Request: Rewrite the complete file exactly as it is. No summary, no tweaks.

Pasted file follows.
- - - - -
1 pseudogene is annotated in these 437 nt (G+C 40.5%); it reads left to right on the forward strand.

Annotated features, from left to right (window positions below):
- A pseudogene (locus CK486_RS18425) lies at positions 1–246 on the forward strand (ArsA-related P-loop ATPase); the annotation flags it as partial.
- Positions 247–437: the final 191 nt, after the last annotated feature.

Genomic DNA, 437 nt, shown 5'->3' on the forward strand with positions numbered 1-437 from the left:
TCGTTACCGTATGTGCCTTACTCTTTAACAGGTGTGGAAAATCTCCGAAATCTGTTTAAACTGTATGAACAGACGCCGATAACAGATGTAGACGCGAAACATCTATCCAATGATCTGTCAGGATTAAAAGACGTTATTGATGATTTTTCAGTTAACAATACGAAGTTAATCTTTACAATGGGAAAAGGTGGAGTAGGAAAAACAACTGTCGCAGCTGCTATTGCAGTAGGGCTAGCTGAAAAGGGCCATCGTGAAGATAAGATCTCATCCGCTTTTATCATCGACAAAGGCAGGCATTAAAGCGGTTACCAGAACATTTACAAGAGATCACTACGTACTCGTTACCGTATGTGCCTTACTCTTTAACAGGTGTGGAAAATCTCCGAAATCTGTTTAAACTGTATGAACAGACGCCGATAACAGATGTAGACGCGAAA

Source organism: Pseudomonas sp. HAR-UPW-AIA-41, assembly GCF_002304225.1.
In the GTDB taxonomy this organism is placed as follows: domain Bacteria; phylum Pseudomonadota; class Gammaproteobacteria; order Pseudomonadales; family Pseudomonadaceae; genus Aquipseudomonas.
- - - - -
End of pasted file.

1 pseudogene is annotated in these 437 nt (G+C 40.5%); it reads left to right on the forward strand.

Annotated features, from left to right (window positions below):
- A pseudogene (locus CK486_RS18425) lies at positions 1–246 on the forward strand (ArsA-related P-loop ATPase); the annotation flags it as partial.
- Positions 247–437: the final 191 nt, after the last annotated feature.

Genomic DNA, 437 nt, shown 5'->3' on the forward strand with positions numbered 1-437 from the left:
TCGTTACCGTATGTGCCTTACTCTTTAACAGGTGTGGAAAATCTCCGAAATCTGTTTAAACTGTATGAACAGACGCCGATAACAGATGTAGACGCGAAACATCTATCCAATGATCTGTCAGGATTAAAAGACGTTATTGATGATTTTTCAGTTAACAATACGAAGTTAATCTTTACAATGGGAAAAGGTGGAGTAGGAAAAACAACTGTCGCAGCTGCTATTGCAGTAGGGCTAGCTGAAAAGGGCCATCGTGAAGATAAGATCTCATCCGCTTTTATCATCGACAAAGGCAGGCATTAAAGCGGTTACCAGAACATTTACAAGAGATCACTACGTACTCGTTACCGTATGTGCCTTACTCTTTAACAGGTGTGGAAAATCTCCGAAATCTGTTTAAACTGTATGAACAGACGCCGATAACAGATGTAGACGCGAAA

Source organism: Pseudomonas sp. HAR-UPW-AIA-41, assembly GCF_002304225.1.
In the GTDB taxonomy this organism is placed as follows: domain Bacteria; phylum Pseudomonadota; class Gammaproteobacteria; order Pseudomonadales; family Pseudomonadaceae; genus Aquipseudomonas.